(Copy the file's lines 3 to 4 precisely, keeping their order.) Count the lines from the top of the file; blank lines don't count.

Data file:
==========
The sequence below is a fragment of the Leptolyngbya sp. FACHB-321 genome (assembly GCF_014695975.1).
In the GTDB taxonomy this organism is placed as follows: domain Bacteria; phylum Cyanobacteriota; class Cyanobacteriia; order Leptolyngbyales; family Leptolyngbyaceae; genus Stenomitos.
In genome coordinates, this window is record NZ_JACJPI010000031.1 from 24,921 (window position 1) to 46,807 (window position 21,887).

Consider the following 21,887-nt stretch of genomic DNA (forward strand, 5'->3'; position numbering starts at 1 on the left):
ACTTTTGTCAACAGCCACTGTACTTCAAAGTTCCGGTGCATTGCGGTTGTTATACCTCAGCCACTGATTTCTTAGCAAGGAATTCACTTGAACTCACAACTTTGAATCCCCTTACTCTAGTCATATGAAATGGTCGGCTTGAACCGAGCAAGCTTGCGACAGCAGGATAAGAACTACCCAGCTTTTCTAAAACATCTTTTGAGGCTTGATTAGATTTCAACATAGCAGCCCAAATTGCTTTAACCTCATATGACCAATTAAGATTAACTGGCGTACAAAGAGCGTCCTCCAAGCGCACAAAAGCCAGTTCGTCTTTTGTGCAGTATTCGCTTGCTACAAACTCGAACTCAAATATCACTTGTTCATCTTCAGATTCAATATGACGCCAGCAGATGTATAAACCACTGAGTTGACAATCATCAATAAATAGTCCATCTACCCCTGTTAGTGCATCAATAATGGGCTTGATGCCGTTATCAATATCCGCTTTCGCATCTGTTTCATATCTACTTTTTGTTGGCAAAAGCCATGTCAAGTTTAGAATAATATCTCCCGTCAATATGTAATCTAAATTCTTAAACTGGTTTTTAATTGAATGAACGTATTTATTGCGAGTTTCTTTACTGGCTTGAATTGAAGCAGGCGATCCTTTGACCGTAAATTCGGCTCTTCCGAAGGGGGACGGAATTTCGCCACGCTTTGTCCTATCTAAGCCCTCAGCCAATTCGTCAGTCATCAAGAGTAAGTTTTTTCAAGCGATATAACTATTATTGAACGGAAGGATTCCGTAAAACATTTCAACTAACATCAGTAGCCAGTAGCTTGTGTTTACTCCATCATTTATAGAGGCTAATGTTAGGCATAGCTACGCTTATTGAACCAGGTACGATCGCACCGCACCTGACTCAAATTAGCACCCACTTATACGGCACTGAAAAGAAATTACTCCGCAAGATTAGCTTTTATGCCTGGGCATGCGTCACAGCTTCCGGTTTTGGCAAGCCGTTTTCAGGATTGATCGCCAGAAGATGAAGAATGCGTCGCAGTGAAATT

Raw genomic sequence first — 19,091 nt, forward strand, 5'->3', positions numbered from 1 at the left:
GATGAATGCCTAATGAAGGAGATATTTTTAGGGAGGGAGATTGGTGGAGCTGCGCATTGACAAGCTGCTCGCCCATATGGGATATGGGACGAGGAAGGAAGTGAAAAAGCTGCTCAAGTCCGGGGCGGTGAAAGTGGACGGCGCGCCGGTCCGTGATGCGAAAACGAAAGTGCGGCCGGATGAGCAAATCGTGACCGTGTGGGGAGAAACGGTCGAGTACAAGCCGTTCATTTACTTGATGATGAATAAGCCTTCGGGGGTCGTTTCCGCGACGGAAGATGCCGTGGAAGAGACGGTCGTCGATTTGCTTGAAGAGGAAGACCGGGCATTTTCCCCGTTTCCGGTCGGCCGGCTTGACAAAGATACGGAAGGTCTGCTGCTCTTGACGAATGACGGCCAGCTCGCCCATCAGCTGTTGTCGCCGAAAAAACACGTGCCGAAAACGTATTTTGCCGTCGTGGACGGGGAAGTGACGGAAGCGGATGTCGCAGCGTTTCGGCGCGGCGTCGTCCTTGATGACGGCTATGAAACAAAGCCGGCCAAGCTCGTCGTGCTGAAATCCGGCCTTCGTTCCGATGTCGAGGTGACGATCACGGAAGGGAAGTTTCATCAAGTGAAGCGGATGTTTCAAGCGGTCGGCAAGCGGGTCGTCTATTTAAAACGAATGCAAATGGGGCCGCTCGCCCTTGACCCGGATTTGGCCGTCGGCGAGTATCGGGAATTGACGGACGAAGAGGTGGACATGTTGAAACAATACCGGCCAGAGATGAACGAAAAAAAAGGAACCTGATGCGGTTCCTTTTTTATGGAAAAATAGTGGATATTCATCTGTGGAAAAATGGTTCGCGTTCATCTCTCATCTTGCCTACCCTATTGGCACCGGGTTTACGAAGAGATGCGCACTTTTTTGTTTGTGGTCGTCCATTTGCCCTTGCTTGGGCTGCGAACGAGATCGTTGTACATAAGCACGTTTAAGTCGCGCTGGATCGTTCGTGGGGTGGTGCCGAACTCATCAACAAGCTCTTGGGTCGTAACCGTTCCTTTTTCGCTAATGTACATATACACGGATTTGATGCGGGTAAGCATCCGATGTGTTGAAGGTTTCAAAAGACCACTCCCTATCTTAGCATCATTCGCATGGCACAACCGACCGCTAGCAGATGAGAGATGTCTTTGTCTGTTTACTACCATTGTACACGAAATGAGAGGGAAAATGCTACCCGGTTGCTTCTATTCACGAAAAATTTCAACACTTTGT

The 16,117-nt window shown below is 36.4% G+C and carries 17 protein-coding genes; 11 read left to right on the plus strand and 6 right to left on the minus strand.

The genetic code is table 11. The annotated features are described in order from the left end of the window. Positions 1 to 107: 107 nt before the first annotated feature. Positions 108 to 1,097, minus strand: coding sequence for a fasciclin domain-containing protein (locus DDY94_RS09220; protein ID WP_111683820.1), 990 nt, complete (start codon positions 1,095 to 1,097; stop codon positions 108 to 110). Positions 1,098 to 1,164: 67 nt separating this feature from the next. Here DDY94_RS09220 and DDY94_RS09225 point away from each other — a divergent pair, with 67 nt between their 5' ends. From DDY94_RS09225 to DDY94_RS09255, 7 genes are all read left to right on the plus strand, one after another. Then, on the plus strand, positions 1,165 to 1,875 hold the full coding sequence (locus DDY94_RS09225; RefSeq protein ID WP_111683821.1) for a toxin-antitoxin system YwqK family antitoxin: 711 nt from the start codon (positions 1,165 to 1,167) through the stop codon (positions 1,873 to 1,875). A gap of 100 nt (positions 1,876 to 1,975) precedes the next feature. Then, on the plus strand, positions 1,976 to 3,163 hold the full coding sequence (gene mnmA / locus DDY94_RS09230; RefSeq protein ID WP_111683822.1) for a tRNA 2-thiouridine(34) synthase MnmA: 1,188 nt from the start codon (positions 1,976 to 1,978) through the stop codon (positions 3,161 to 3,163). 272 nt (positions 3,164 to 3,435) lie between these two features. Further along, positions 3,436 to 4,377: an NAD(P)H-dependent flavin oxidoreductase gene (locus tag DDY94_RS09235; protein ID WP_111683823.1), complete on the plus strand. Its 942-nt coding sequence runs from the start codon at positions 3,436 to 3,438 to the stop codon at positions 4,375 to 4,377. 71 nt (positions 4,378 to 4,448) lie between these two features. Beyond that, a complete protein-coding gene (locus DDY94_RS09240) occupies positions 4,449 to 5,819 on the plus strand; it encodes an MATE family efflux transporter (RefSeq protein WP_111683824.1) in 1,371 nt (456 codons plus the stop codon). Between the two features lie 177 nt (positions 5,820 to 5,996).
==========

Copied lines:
In genome coordinates, this window is record NZ_JACJPI010000031.1 from 24,921 (window position 1) to 46,807 (window position 21,887).

Consider the following 21,887-nt stretch of genomic DNA (forward strand, 5'->3'; position numbering starts at 1 on the left):